Heat works well for chronic muscle tension and spasm as well as tight and stiff joints, because it relaxes, sooths nerves and increases circulation. The most common applications of heat are thermophore, foot baths, steam inhalation, and full body baths.
If you have visited my clinic, chances are you have experienced my thermophore. A thermophore is an electric moist-heat pad that is primarily used for chronic pain, muscle spasm and tight fascia (a type of connective tissue). The main effects from thermophore use are increased circulation, sedates nerves (= decreased pain), as well as it warms and relaxes muscles. All you have to do for this application is place the thermophore on the desired area, turn it on, and relax for about 20 minutes. Although more expensive than a standard heating pad, a thermophore is well worth the extra money and will last you for years (my last clinic one lasted 10 years).
Foot baths have numerous applications, but a warm foot bath will increase your body’s circulation; help with sinus problems, chest congestion, and chronic sleep disturbances. This application of hydrotherapy is really easy to do. Grab a bucket big enough to fit both your feet, fill with warm water, immerse your feet past ankles, and relax for 5-20 minutes. Make sure to dry your feet off after and put on socks to avoid becoming chilled.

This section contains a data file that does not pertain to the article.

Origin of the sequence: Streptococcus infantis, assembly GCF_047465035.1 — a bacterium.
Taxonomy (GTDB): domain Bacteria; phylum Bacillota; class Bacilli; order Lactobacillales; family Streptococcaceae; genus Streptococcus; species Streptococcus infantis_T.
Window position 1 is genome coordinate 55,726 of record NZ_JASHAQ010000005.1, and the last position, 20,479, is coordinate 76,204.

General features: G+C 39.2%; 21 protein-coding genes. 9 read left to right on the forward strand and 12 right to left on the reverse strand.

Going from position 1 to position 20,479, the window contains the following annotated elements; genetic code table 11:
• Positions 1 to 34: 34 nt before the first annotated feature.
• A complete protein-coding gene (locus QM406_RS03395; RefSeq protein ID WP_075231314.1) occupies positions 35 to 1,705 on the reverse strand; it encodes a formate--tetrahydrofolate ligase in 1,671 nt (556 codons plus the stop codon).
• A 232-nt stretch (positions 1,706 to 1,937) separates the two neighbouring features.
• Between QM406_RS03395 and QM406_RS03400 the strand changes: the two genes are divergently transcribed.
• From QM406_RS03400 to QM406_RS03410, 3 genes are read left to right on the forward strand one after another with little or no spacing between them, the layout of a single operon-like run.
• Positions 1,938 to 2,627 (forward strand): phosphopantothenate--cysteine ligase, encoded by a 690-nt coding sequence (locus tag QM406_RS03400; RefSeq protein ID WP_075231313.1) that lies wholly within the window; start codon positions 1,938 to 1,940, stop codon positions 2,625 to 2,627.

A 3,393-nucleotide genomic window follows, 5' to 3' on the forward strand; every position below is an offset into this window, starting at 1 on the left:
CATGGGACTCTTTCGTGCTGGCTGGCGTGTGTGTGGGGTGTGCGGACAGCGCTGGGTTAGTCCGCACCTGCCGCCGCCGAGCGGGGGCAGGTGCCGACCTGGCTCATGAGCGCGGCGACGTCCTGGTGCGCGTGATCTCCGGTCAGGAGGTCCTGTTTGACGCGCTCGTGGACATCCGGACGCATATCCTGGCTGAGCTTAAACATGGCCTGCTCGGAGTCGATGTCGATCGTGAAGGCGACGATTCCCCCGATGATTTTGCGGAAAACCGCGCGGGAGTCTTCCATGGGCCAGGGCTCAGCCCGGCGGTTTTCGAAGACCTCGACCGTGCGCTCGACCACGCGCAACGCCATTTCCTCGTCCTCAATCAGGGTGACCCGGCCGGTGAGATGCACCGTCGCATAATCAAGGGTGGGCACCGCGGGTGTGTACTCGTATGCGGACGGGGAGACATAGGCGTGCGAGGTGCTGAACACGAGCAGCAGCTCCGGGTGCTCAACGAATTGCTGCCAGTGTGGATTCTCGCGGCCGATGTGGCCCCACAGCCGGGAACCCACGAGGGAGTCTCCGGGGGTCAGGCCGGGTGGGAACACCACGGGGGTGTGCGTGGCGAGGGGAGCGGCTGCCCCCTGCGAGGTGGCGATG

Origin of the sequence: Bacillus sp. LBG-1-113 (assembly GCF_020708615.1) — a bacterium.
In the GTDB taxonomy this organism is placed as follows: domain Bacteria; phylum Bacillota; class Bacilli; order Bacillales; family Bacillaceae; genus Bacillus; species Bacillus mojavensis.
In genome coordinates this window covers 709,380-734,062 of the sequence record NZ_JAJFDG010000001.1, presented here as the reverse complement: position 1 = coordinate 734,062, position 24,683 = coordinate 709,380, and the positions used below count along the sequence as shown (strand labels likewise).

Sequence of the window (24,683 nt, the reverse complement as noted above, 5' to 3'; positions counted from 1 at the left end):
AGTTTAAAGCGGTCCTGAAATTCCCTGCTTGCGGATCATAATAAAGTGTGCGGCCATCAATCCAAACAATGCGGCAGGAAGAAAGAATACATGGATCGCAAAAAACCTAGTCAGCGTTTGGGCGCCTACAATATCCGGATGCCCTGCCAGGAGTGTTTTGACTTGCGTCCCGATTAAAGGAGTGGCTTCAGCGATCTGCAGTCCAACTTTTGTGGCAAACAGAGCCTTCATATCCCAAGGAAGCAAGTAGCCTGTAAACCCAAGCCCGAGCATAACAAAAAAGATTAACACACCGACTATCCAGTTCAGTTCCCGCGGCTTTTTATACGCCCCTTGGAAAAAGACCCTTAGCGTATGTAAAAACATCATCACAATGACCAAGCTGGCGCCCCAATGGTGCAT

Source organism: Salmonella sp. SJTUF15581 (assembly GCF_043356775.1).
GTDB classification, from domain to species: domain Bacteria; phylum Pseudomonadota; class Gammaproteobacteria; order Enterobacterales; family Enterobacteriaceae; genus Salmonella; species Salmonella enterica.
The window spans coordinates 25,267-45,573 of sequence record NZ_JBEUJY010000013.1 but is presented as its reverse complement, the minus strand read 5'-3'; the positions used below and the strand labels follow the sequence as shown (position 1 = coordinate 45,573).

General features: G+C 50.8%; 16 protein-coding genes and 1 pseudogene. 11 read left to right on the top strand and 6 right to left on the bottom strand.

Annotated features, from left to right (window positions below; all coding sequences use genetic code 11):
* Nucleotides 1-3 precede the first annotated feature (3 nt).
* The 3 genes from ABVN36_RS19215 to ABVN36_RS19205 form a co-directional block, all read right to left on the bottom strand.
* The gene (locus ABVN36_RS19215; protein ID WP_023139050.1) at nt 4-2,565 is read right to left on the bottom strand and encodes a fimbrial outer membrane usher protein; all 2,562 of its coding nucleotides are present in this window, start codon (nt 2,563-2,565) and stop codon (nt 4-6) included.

If you have a cold, sinus infection or other respiratory ailments, steam inhalation is what you need. They increase the blood flow to your face and chest, eases congestion, and loosens mucus. To do a steam inhalation fill a large bowl half full with boiling water, place your head over the bowl, and cover the bowl, your head and shoulders with a large towel. Close your eyes, relax and breath. Inhale the steam for up to 20 minutes, taking “air” breaks when necessary. If desired, you can add essential oils to steam inhalations.
Lastly, but probably most relaxing, are full body baths. To get the maximum relaxation from a bath, the temperature should be between 36-38. A bath that is too hot can actually excite the nervous system instead of relaxing it. You can change the effects of a bath by adding Epsom salts, essential oils or by changing the temperature of the water.
Temperature can have a big impact on how effective a treatment is. Warm treatments should use water that is 36-38 degrees for optimal therapeutic results, and a hot treatment is usually between 39-42 degrees. Your body’s temperature changes over the course of a day, this means that some applications of hydrotherapy are best done at different times. Warm treatments are best done early to mid-evening to help encourage relaxation, and foot baths are best done early in the morning or late in the evening.
So sit back, relax and allow the amazing effects of water to help ease your aches and pains away.